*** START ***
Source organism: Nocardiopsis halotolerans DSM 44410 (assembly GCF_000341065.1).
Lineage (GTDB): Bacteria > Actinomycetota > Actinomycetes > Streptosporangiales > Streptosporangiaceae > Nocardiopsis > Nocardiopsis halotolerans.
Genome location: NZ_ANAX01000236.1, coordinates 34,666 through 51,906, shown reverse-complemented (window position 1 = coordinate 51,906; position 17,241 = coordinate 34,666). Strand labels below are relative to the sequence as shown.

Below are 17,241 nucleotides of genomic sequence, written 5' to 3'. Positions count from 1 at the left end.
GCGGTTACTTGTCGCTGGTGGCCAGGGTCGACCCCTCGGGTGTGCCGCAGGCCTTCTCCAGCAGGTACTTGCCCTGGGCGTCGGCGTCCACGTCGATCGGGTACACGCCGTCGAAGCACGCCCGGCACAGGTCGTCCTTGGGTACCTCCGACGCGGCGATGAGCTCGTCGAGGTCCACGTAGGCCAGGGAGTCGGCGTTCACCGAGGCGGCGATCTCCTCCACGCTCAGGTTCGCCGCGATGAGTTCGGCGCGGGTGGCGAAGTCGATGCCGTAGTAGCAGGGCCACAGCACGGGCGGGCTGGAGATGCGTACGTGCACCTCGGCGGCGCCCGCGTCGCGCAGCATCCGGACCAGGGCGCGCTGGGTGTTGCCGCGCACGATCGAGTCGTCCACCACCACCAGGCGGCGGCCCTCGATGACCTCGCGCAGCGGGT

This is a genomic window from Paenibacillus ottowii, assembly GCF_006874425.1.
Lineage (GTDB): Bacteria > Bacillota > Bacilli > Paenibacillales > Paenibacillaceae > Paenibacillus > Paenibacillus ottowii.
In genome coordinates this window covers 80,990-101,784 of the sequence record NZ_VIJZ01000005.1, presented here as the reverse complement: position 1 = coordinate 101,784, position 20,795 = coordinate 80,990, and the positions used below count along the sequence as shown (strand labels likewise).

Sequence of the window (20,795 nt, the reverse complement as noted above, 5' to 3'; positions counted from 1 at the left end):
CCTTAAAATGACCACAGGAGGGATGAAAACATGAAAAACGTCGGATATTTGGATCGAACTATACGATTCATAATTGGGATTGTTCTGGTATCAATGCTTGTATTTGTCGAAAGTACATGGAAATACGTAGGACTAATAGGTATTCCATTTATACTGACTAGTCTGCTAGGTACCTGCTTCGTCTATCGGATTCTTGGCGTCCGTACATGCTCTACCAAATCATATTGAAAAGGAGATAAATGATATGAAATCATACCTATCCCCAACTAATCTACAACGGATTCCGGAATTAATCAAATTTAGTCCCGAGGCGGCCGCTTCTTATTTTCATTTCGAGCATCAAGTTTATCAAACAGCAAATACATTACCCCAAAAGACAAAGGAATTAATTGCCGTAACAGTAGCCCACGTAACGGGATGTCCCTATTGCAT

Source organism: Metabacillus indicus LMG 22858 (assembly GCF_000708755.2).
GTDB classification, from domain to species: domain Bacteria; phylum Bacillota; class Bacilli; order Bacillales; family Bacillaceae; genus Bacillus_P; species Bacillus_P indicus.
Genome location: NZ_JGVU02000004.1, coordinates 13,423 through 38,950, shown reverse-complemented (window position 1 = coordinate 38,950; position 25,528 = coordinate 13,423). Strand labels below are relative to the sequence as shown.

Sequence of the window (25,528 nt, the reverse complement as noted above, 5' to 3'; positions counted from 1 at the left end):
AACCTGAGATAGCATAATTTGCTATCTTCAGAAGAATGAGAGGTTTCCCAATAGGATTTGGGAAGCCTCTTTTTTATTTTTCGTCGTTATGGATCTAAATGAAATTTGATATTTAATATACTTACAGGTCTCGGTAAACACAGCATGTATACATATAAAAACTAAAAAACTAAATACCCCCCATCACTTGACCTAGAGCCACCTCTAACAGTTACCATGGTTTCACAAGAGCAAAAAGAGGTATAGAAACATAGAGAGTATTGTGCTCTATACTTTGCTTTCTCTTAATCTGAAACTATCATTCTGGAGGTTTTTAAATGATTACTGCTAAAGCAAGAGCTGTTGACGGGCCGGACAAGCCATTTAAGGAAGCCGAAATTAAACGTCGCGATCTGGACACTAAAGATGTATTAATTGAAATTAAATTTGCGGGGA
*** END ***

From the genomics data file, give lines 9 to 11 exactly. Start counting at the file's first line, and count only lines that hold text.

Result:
Sequence of the window (20,795 nt, the reverse complement as noted above, 5' to 3'; positions counted from 1 at the left end):
CCTTAAAATGACCACAGGAGGGATGAAAACATGAAAAACGTCGGATATTTGGATCGAACTATACGATTCATAATTGGGATTGTTCTGGTATCAATGCTTGTATTTGTCGAAAGTACATGGAAATACGTAGGACTAATAGGTATTCCATTTATACTGACTAGTCTGCTAGGTACCTGCTTCGTCTATCGGATTCTTGGCGTCCGTACATGCTCTACCAAATCATATTGAAAAGGAGATAAATGATATGAAATCATACCTATCCCCAACTAATCTACAACGGATTCCGGAATTAATCAAATTTAGTCCCGAGGCGGCCGCTTCTTATTTTCATTTCGAGCATCAAGTTTATCAAACAGCAAATACATTACCCCAAAAGACAAAGGAATTAATTGCCGTAACAGTAGCCCACGTAACGGGATGTCCCTATTGCAT

Source organism: Metabacillus indicus LMG 22858 (assembly GCF_000708755.2).